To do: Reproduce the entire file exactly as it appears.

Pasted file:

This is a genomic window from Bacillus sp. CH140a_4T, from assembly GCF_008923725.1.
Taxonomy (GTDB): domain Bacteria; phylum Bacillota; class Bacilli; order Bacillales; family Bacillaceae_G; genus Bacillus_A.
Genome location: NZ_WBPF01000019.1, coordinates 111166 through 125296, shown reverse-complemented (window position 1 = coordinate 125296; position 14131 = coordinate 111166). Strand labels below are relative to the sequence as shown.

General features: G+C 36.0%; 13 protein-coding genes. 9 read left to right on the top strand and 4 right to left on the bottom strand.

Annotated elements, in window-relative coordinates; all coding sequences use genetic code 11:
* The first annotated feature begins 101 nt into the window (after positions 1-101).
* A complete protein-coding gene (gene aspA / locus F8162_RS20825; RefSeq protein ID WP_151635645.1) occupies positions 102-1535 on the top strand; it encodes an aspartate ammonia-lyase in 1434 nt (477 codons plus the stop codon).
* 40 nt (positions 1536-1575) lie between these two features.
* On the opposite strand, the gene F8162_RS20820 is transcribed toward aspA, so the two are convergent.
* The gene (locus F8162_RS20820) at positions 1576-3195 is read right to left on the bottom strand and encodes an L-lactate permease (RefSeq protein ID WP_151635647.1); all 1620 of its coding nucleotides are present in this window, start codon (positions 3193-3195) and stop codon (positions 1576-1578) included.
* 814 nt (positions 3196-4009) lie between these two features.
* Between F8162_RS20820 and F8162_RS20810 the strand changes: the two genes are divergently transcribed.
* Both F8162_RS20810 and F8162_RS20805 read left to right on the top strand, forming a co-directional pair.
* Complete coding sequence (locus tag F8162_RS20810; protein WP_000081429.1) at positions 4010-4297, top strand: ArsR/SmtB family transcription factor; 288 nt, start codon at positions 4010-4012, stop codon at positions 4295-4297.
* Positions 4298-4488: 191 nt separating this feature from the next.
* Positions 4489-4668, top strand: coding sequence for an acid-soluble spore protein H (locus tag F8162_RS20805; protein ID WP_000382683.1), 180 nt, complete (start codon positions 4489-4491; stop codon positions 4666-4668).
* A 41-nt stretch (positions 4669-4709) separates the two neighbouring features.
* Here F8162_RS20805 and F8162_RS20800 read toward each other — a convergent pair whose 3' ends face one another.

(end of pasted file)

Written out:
This is a genomic window from Bacillus sp. CH140a_4T, from assembly GCF_008923725.1.
Taxonomy (GTDB): domain Bacteria; phylum Bacillota; class Bacilli; order Bacillales; family Bacillaceae_G; genus Bacillus_A.
Genome location: NZ_WBPF01000019.1, coordinates 111166 through 125296, shown reverse-complemented (window position 1 = coordinate 125296; position 14131 = coordinate 111166). Strand labels below are relative to the sequence as shown.

General features: G+C 36.0%; 13 protein-coding genes. 9 read left to right on the top strand and 4 right to left on the bottom strand.

Annotated elements, in window-relative coordinates; all coding sequences use genetic code 11:
* The first annotated feature begins 101 nt into the window (after positions 1-101).
* A complete protein-coding gene (gene aspA / locus F8162_RS20825; RefSeq protein ID WP_151635645.1) occupies positions 102-1535 on the top strand; it encodes an aspartate ammonia-lyase in 1434 nt (477 codons plus the stop codon).
* 40 nt (positions 1536-1575) lie between these two features.
* On the opposite strand, the gene F8162_RS20820 is transcribed toward aspA, so the two are convergent.
* The gene (locus F8162_RS20820) at positions 1576-3195 is read right to left on the bottom strand and encodes an L-lactate permease (RefSeq protein ID WP_151635647.1); all 1620 of its coding nucleotides are present in this window, start codon (positions 3193-3195) and stop codon (positions 1576-1578) included.
* 814 nt (positions 3196-4009) lie between these two features.
* Between F8162_RS20820 and F8162_RS20810 the strand changes: the two genes are divergently transcribed.
* Both F8162_RS20810 and F8162_RS20805 read left to right on the top strand, forming a co-directional pair.
* Complete coding sequence (locus tag F8162_RS20810; protein WP_000081429.1) at positions 4010-4297, top strand: ArsR/SmtB family transcription factor; 288 nt, start codon at positions 4010-4012, stop codon at positions 4295-4297.
* Positions 4298-4488: 191 nt separating this feature from the next.
* Positions 4489-4668, top strand: coding sequence for an acid-soluble spore protein H (locus tag F8162_RS20805; protein ID WP_000382683.1), 180 nt, complete (start codon positions 4489-4491; stop codon positions 4666-4668).
* A 41-nt stretch (positions 4669-4709) separates the two neighbouring features.
* Here F8162_RS20805 and F8162_RS20800 read toward each other — a convergent pair whose 3' ends face one another.